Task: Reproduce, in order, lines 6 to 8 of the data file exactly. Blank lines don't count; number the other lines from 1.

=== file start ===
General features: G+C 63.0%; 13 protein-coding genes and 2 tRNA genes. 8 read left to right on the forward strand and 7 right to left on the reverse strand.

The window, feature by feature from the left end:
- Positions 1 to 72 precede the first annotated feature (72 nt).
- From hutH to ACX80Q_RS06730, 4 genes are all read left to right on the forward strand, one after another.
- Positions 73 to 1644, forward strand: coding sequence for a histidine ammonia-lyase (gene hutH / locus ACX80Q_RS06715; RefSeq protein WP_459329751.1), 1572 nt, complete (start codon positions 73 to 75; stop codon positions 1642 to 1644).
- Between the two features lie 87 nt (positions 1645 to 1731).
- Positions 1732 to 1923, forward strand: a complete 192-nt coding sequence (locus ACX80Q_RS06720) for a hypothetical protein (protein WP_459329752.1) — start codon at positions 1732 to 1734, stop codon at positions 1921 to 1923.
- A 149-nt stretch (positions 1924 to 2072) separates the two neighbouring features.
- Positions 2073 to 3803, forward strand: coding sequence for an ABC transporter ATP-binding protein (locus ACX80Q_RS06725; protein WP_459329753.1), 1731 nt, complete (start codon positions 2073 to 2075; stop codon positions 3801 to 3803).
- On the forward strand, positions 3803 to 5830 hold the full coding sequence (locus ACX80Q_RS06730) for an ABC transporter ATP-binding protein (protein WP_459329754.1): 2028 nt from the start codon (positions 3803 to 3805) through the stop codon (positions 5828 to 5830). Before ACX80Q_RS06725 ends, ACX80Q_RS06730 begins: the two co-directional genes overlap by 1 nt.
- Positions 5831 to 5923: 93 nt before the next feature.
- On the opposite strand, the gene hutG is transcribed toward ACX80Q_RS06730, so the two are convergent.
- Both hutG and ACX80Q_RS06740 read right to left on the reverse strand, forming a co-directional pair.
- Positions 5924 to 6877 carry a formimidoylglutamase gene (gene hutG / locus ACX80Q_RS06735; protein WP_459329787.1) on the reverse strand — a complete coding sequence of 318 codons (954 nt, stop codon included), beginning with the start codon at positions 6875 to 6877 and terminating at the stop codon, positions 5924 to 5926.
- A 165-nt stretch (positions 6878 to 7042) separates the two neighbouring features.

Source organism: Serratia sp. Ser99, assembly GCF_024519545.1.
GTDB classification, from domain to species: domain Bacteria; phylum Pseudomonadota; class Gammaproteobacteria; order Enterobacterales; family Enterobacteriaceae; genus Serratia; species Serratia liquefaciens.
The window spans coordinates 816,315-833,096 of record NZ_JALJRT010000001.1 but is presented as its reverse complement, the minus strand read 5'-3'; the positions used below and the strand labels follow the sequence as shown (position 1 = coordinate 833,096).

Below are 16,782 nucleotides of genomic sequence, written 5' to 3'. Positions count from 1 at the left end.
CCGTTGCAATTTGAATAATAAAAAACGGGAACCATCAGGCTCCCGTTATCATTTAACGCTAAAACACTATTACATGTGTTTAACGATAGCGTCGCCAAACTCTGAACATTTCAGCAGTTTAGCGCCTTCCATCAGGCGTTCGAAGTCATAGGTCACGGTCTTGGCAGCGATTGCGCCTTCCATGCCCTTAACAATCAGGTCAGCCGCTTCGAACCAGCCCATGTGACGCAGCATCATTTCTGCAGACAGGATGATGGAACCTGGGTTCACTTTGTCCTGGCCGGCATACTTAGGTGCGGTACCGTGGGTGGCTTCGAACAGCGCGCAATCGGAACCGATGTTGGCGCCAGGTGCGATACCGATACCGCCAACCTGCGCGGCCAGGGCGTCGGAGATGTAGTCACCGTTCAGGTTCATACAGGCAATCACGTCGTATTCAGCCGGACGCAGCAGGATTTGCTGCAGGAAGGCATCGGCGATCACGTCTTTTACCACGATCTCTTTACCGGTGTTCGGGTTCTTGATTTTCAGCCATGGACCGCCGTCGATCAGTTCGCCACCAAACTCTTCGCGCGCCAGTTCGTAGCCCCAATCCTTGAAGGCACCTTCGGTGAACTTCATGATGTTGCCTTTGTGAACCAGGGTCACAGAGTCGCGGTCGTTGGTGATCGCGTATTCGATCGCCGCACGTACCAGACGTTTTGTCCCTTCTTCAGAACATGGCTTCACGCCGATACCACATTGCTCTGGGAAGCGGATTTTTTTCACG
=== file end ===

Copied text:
- Between the two features lie 87 nt (positions 1645 to 1731).
- Positions 1732 to 1923, forward strand: a complete 192-nt coding sequence (locus ACX80Q_RS06720) for a hypothetical protein (protein WP_459329752.1) — start codon at positions 1732 to 1734, stop codon at positions 1921 to 1923.
- A 149-nt stretch (positions 1924 to 2072) separates the two neighbouring features.